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TAS Country : February 10th 2011
6 Tasmanian Country Friday, February 11, 2011 2002623-110205 BUYING GOLD & SILVER CASH PAID 9ct gold $14.00 per g 15ct gold $20.00 per g 18ct gold $28.00 per g Gold Sovereigns $280.00 Australian florins $1.60 Shillings .80c Sixpence .40c Round 1966 50 cent $5.50 IN ANY CONDITION HOUSE CALLS MADE 136 ELIZABETH ST, HOBART 0417 264 548 RAW help is at hand in battle against suicide CHEWS theFAT David Byard RECENTLY I read Bob Katter talking about the high rates of suicide in rural and remote Australia. It appears that the independent federal MP for Kennedy worked on a national suicide prevention strategy at one stage in his career. According to ABARE, 65,000 Australians will attempt to take their own lives. Of this number 2200 will actually succeed. More people will die by suicide than those who are lost in road accidents. In fact, 23-25 per cent of deaths on the road are suicide. Enter RAW, the Rural Alive and Well project. Who are they? Rural Alive and Well is a not-for- profit initiative supported by the Southern Midlands Council to raise awareness and support the wellbeing of rural communities. The management committee is made up of members of community organisations and representative organisations such as the Central Highlands Council, the Midlands Council and Department of Primary Industry, as well as other interested community members. The aim of RAW is to prevent suicide in rural communities. It was set up in response to extreme drought conditions prevailing in the South, Midlands and Central Highlands of Tasmania, which caused enormous stress to a lot of farming families. It seeks to help address the emotional and physical trauma experienced by men, especially farmers, their families and the general community. The objectives are to help build resilience and the capacity of men and their families, along with the community, to react to challenging life experiences, including mental health issues, with a specific focus on suicide. The idea is to provide support and assistance to help them respond to crisis and to recover after adversity. Part of this is to establish structures and networks to help men and their families, and to deal with suicide-related issues. They also provide counselling for men and their families at risk of mental health problems and suicide. It is interesting to note that there have been no suicides in the past two years where the program is operating. Whether this is simply good luck, good management or a mixture of both is anybody's guess. Developing and implementing strategies in the community to reduce the stigma associated with mental health issues and suicidal behaviour is crucial. Personally, I feel very sorry for people with a mental illness. These people can be shunned -- unlike when somebody breaks a leg, there is very little sympathy. Some readers may ask: ''Why do we need a service like this?'' According to ABARE statistics, Tasmania has a suicide rate that is 39 per cent higher than the mainland average. It seems that 80 per cent of the people who suicide are men. Project initiatives include farm visits, house calls, suicide awareness training programs and service referrals. The scope of Rural Alive and Well will also cover men's physical health issues. The program has three outreach workers and recently one other has been added statewide to handle forestry issues. This person is expected to look after the whole state. When people are under stress problems are more likely to surface, and forestry people are certainly having a difficult time. These outreach workers are there to help and refer people on if the problem becomes bigger. One of the programs has been conducted at Oatlands and Bothwell high schools, where young males are invited to participate in activities such as fishing and motorcycle mechanics where they work closely with mentors. Bothwell High School participated in a pilot program where the aim was to build awareness of our unique outdoor environment and encourage young people to be physically active and build relationships with their peers, teachers and adults outside the school environment. It was hoped to provide students with a male role model to relate to in a mentoring capacity. The idea was to provide male students with the opportunity to participate in an activity that they may not have the opportunity to have done previously. RAW is dedicated to being available to respond to people in need 24 hours a day. They can provide a face-to-face service and, if necessary, arrange referrals to other appropriate services for their expertise. All these services are free of charge and the focus is on helping people in times of crisis. The outreach workers have a case file, which includes people who have mild to critical problems. To me suicide is something we hear every day but very few of us have been touched by the reality and the problems it can cause after the event. This program is available before people actually hit the wall. Dam checks after floods THE Department of Pri- mary Industries, Parks, Water and Environment will advise farmers on how they can deal with flood-damaged dams. DPIPWE water and marine resources general manager Wes Ford said the department's water management officers and water rangers would con- duct on-site inspections of most dams in affected catchments. Catchments include the Black/Detention, Ing- lis, Cam, Emu, Blythe, Leven, Forth/Wilmot, Mersey, Rubicon, Me- ander and Boobyalla/ Tomahawk rivers. ''The initial priority will be dams which have breached or have suf- fered damage and larger, higher-hazard dams,'' Mr Ford said. ''Landowners will be given advice on what work needs to be under- taken and what permits, if any, are needed. ''In many cases it is expected that minor works only will be re- quired and that this can be done without the need for a permit application.'' Significant restorative, or rebuilding work to repair extensively dam- aged dams, might call for a more detailed approval process to ensure safety. ''Given the extent of the affected area the on- site inspection process may take several months to complete,'' he said. Landowners who have immediate concerns about the safety of their dam should directly con- tact the local regional water management offi- cer or a qualified dam engineer, rather than wait for the inspection. ''The responsibility for dam safety lies with the landowner and the ad- vice provided as part of this process should not be interpreted as assur- ing safety,'' he said. Contact a dam engin- eer if there are safety concerns. Opinion Do you need help to live independently at home? * Calls from mobile phones are charged at applicable rates Commonwealth Respite and Carelink Centres are here to help. A Centre can: • Provide you with information on local aged & community care services available to suit your needs • Arrange help for carers to take a break from their caring role (respite) To contact your local Centre call Freecall 1800 052 222* To find your nearest shopfront visit www.commcarelink.health.gov.au For emergency respite outside business hours call Freecall 1800 059 059* Carer Advisory and Counselling Service For family carer support and counselling you can contact your state or territory Carers Association on 1800 242 636* adcorp11868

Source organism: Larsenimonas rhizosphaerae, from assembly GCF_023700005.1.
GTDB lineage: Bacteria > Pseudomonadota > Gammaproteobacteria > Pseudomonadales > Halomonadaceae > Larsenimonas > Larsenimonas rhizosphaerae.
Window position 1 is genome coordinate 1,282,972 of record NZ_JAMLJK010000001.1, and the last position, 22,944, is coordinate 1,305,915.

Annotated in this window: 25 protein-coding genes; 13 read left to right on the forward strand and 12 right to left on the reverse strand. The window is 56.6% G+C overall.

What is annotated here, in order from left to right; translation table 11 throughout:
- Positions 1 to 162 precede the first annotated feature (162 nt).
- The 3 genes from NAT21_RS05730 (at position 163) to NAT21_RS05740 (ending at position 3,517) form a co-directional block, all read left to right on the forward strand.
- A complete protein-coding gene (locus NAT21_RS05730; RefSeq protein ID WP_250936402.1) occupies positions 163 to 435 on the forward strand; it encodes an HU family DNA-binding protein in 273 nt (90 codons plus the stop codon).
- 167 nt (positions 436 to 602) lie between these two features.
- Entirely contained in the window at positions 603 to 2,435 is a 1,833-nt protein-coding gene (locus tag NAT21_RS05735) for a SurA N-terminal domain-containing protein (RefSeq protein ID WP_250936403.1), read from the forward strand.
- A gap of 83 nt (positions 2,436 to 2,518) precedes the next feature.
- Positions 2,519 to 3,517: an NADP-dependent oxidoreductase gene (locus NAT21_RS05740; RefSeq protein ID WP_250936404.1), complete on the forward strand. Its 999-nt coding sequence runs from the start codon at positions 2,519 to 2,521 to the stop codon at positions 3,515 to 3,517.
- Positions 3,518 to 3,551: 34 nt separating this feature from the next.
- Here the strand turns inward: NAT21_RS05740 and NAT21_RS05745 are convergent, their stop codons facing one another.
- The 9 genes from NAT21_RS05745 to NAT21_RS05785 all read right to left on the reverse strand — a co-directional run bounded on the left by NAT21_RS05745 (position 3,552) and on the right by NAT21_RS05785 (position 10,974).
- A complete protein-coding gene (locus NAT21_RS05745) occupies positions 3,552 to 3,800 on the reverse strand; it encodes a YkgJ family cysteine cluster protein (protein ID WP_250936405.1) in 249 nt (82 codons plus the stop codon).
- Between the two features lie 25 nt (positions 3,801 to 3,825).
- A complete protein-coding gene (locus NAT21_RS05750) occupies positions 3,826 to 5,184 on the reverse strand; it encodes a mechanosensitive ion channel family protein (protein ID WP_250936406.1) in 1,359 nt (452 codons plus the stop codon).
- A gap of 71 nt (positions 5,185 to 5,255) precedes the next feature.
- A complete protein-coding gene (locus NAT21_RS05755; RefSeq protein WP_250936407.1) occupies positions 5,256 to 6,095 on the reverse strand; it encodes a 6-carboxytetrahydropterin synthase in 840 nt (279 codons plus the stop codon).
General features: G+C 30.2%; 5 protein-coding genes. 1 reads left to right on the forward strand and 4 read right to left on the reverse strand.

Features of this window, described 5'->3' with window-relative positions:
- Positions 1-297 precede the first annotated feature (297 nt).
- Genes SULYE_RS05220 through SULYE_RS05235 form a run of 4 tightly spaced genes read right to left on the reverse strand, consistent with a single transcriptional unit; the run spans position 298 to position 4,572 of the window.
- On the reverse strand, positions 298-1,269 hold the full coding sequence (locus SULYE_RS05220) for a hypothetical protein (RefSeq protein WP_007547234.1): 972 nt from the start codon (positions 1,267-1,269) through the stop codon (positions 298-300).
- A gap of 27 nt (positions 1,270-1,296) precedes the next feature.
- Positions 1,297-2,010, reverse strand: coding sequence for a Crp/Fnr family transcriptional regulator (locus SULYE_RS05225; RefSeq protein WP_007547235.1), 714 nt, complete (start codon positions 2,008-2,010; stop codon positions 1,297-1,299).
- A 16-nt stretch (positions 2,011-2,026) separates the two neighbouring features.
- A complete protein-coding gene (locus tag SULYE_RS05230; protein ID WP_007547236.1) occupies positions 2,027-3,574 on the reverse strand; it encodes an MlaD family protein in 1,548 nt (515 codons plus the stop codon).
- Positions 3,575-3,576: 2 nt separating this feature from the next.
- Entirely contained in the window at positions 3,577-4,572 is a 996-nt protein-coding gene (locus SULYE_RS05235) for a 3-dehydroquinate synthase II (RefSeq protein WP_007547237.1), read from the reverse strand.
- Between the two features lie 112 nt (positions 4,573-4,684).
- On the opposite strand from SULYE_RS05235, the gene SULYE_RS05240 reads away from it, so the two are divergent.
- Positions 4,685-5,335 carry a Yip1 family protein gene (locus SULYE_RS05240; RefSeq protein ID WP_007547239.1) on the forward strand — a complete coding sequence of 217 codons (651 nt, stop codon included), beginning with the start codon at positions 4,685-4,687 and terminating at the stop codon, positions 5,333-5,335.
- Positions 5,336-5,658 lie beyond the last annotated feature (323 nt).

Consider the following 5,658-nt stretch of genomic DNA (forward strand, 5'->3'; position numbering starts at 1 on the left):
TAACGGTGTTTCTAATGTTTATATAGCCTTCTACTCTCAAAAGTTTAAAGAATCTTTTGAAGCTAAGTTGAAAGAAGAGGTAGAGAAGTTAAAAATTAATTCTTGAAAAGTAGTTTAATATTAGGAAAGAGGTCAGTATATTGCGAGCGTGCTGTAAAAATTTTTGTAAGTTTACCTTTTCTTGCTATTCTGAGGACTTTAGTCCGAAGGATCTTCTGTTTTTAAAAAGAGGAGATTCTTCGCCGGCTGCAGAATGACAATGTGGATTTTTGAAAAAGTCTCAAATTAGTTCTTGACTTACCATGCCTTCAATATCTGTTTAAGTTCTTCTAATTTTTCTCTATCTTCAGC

February 3rd 2011
February 17th 2011